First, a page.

The Snowden leaks of classified information over the last several months have highlighted a number of important issues, including the lawfulness of certain surveillance programs of the National Security Agency, the proper balance between national security and privacy/civil liberties, and the impact the leaks have had on U.S. foreign relations and the intelligence community. This panel discussion will address these issues with a general focus on the impact that the Snowden disclosures have had on the United States and its constitutional framework.
Amy Gaudion, assistant dean for Academic Affairs, Penn State Dickinson School of Law
Bert Tussing, director of the Homeland Defense and Security Issues Group, Center for Strategic Leadership and Development, U.S. Army War College
Anthony Williams, visiting professor of security studies, Dickinson College
Harry Pohlman (moderator), A. Lee Fritschler Chair in Public Policy and executive director of the Clarke Forum for Contemporary Issues, Dickinson College
This event is sponsored by the Clarke Forum for Contemporary Issues.
Biographies (provided by the panelists)
Amy C. Gaudion is the assistant dean for Academic Affairs, Penn State Dickinson School of Law. Professor Gaudion’s scholarly and teaching interests focus on national security and constitutional law. She holds appointments in the law school and Penn State’s School of International Affairs, serves as the executive editor of the Penn State Journal of Law & International Affairs, and a legal advisor to the World on Trial public television/multimedia. Prior to joining Penn State she was an associate with Hangley Aronchick Segal & Pudlin, and a clerk for The Hon. William H. Yohn of the U.S. District Court for the Eastern District of Pennsylvania.
Bert Tussing is the director of the Homeland Defense and Security Issues Group at the U.S. Army War College’s Center for Strategic Leadership and Development. He joined the Center in October 1999 following nearly 25 years in the United States Marine Corps. He is a Distinguished Graduate of both the Marine Corps Command and Staff College and the Naval War College, and holds master’s degrees in national security strategy and military strategic studies. He has served on three Defense Science Boards; the Center for Strategic and International Studies’ Beyond Goldwater-Nichols Study; and on the Senior Advisory Group for DoD’s Strategy for Homeland Defense and Civil Support. He is a senior fellow on George Washington University’s Homeland Security Policy Institute and Long Island University’s Homeland Security Management Institute; a member of the board of experts for the University of California-Irvines’ Center for Unconventional Security Affairs; a member of the Pennsylvania State University’s Homeland Defense and Security Council; and on the Homeland Security Board of Advisors for Kansas State University and the U.S. Army Command and General Staff College. In 2009 he served on Department of Homeland Security’s Homeland Security Advisory Council, assisting in the development of the Department’s first Quadrennial Homeland Security Review, and in 2013 served on an advisory council for the Secretary of Homeland Security.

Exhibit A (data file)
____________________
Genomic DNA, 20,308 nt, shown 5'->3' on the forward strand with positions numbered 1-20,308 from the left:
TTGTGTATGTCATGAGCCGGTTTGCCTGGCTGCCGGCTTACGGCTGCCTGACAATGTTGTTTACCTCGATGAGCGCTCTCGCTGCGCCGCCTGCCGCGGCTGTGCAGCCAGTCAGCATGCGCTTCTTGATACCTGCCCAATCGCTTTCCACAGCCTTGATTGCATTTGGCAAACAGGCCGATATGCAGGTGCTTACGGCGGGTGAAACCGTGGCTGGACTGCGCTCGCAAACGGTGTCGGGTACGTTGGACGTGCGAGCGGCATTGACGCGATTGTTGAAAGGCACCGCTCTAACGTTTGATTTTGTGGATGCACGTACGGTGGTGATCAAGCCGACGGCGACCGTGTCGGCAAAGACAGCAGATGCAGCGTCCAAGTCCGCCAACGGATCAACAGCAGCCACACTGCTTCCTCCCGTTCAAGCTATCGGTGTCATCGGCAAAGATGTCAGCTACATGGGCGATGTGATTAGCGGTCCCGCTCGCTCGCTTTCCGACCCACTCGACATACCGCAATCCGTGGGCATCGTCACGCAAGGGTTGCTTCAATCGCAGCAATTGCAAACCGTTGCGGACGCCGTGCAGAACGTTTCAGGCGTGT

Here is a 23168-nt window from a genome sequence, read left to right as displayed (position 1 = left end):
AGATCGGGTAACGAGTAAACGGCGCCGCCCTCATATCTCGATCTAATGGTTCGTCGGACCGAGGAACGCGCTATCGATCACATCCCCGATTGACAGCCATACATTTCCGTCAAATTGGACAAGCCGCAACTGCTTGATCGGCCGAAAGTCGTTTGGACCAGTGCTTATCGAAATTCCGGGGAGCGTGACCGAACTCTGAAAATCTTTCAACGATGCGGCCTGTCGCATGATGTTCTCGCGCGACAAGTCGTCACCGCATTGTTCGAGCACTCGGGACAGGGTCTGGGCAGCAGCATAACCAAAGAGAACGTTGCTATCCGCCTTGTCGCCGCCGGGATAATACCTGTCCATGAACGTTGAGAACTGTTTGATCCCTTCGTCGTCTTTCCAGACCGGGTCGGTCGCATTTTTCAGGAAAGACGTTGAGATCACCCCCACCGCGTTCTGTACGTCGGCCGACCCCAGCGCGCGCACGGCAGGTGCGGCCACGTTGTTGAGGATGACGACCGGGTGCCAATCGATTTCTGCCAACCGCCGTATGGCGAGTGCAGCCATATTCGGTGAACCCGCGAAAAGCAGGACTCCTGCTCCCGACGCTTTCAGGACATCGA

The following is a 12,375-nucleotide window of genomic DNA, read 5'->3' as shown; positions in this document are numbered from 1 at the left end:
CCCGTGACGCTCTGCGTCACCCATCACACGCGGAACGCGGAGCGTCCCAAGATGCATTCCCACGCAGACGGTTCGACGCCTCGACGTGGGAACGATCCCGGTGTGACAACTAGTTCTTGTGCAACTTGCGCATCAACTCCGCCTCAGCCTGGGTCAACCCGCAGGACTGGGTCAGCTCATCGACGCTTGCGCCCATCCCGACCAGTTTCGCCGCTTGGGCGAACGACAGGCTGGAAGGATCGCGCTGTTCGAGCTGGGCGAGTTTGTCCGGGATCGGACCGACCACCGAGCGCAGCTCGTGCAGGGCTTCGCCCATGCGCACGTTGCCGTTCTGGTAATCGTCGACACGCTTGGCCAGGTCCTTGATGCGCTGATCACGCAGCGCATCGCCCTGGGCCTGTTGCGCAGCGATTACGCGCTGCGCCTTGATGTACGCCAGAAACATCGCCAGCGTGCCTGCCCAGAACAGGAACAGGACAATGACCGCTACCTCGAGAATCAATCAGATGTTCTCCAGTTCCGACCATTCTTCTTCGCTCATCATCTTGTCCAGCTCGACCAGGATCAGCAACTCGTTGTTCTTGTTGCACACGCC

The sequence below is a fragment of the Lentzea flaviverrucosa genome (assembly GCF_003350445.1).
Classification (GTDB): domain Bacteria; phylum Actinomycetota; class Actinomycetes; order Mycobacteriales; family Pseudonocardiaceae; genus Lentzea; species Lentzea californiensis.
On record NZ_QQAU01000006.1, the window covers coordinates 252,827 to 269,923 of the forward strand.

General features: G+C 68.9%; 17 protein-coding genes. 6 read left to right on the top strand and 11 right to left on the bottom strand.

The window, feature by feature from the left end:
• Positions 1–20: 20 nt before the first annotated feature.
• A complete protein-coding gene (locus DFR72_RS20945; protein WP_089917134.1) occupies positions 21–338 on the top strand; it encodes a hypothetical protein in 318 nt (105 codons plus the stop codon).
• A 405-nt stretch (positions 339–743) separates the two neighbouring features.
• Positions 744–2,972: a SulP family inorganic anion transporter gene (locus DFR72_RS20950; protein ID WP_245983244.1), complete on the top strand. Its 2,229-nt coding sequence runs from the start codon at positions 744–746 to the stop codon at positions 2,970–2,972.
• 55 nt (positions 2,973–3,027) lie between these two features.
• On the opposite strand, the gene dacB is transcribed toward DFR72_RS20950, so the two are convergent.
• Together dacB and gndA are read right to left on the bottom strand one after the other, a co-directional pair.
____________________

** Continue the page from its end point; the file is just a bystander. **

Anthony Williams is a retired CIA senior intelligence officer with a wide range of experience performing an array of domestic and foreign assignments in analysis, operations and management for nearly 32 years. Experience includes deputy chief of the Arms Control Intelligence Staff, deputy national intelligence officer for Theater Forces, chief of strategic planning for Overhead Imagery, chief of the Russian Affairs Division, chief of the Counterproliferation Interdiction Group, deputy assistant director of Central Intelligence for Collection and executive assistant to the director of Central Intelligence (DCI). Williams held several senior policy-making positions in the national security arena including deputy assistant secretary of defense for Eurasian Policy and congressional fellow in the offices of Senator Sam Nunn and Congressman Edward Markey. Williams is currently a visiting professor of security studies at Dickinson College and a distinguished fellow of the U.S. Army War College.
Harry Pohlman holds the A. Lee Fritschler Chair in Public Policy and is currently the executive director of The Clarke Forum for Contemporary Issues at Dickinson College. His areas of research specialization include American constitutional law and political and legal thought. His recent publications include an undergraduate constitutional law textbook, Terrorism and the Constitution: The Post-9/11 Cases (2008). His book May It Amuse the Court: Editorial Cartoons of the Supreme Court and Constitution (with Michael A. Kahn) was published by Hill Street Press in 2005. He has also published three recent volumes in the second revised edition of Rowman and Littlefield’s Constitutional Debate in Action series: Civil Rights and Liberties (2005), Criminal Justice (2005), and Governmental Powers (2004).
Video of the Panel Discussion